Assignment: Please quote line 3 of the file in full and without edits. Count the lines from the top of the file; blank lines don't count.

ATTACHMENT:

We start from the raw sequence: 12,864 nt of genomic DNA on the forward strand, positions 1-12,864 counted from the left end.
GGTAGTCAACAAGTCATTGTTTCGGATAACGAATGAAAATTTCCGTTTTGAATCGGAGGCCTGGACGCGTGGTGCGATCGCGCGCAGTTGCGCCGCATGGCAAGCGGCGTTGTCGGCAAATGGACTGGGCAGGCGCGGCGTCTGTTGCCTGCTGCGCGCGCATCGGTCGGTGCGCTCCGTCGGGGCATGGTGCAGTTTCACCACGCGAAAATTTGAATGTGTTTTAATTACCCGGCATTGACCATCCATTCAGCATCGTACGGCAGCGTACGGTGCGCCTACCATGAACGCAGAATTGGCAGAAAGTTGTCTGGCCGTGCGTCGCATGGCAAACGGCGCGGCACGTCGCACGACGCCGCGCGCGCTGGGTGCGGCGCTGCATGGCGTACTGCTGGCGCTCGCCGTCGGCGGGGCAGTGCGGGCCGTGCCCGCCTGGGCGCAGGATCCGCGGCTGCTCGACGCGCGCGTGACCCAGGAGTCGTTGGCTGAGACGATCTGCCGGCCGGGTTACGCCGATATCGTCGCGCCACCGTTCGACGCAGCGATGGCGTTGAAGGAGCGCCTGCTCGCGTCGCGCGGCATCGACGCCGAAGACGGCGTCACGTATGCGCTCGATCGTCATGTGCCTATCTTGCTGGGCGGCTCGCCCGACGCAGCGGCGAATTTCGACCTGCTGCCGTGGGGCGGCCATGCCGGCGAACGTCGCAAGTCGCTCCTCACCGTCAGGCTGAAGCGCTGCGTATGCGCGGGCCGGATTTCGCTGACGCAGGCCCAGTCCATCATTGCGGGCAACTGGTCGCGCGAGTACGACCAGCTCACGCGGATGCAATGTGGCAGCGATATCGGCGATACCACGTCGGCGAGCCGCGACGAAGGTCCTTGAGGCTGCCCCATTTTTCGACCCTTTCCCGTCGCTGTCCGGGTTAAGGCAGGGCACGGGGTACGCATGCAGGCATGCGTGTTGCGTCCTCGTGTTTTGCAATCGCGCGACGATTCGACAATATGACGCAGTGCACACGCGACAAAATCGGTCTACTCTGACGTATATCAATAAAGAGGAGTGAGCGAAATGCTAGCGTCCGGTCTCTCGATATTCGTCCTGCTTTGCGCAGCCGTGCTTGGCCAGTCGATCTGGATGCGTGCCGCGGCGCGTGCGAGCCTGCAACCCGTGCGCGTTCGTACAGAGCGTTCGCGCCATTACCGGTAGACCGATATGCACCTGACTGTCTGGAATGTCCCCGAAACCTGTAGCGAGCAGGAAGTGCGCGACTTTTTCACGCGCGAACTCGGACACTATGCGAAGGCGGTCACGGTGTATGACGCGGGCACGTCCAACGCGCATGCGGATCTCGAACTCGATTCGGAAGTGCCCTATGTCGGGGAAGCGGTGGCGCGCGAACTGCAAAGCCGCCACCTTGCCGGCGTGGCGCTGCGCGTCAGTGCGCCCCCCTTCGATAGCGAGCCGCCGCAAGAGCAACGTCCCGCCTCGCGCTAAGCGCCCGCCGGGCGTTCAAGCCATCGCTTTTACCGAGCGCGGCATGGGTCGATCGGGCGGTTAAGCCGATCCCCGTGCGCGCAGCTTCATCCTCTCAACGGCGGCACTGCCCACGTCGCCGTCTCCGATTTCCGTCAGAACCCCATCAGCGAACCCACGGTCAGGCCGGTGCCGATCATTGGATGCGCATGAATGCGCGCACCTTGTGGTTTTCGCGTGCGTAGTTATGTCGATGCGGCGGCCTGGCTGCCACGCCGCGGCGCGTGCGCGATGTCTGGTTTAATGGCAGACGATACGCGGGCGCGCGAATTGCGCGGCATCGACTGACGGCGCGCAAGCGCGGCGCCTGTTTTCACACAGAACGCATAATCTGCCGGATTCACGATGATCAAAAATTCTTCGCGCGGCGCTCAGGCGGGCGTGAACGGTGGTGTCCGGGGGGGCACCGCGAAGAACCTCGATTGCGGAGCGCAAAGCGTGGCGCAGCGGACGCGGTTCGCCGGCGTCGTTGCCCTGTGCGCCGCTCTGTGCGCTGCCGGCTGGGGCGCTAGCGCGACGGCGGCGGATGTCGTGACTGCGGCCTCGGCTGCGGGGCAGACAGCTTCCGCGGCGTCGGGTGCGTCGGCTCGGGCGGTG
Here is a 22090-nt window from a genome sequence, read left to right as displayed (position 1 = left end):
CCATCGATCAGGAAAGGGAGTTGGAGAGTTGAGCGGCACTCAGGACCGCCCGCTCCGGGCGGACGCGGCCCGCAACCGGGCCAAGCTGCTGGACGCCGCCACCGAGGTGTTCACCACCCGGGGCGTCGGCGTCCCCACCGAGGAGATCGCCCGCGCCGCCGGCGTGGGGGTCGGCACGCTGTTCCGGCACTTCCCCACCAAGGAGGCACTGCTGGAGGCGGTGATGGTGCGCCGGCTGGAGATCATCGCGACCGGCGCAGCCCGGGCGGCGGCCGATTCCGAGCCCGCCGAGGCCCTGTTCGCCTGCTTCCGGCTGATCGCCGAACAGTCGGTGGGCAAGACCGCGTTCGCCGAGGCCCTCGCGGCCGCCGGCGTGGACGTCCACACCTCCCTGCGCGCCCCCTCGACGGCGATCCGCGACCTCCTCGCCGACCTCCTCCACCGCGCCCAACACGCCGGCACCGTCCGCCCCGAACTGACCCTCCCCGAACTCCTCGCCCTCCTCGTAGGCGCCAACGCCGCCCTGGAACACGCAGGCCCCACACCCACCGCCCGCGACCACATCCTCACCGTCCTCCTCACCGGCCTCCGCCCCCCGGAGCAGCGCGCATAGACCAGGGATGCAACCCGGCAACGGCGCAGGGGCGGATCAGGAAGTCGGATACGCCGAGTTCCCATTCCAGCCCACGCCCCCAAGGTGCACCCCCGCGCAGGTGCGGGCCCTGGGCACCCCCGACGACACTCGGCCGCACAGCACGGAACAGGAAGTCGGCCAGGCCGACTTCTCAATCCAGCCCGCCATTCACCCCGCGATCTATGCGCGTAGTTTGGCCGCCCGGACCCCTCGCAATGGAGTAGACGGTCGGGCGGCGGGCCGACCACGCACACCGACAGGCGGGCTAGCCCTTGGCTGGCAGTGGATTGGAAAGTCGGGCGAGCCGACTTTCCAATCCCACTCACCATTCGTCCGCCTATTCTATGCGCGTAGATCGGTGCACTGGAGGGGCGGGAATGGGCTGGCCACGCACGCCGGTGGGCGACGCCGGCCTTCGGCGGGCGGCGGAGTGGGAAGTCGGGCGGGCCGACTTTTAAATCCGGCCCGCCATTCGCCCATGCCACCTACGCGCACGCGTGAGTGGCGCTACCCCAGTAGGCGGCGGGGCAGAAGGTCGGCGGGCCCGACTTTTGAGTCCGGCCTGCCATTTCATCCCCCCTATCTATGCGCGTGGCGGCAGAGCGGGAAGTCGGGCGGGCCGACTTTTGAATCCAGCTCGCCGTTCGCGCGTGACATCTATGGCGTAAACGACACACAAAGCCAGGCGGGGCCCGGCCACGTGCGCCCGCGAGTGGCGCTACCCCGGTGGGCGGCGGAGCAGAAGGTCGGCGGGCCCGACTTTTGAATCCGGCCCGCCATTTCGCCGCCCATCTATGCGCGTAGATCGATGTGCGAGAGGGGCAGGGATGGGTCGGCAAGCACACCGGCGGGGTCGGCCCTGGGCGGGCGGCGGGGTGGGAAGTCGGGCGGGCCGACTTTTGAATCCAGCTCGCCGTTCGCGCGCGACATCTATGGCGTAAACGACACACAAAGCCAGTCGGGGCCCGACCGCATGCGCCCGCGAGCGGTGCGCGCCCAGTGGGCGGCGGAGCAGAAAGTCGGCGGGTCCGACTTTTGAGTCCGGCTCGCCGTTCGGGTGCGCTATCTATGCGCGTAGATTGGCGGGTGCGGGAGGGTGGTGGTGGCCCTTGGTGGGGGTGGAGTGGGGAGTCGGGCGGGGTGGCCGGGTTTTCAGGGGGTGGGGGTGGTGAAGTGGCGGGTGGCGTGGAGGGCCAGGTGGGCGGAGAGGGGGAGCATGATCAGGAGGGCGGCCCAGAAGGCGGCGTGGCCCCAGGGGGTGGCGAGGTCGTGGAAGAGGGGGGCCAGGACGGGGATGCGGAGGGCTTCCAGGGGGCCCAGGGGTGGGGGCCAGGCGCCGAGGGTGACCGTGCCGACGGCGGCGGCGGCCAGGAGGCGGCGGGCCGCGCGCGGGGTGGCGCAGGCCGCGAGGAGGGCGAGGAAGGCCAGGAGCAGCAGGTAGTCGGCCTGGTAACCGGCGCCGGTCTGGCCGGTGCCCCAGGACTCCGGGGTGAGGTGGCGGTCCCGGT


Here is a 22090-nt window from a genome sequence, read left to right as displayed (position 1 = left end):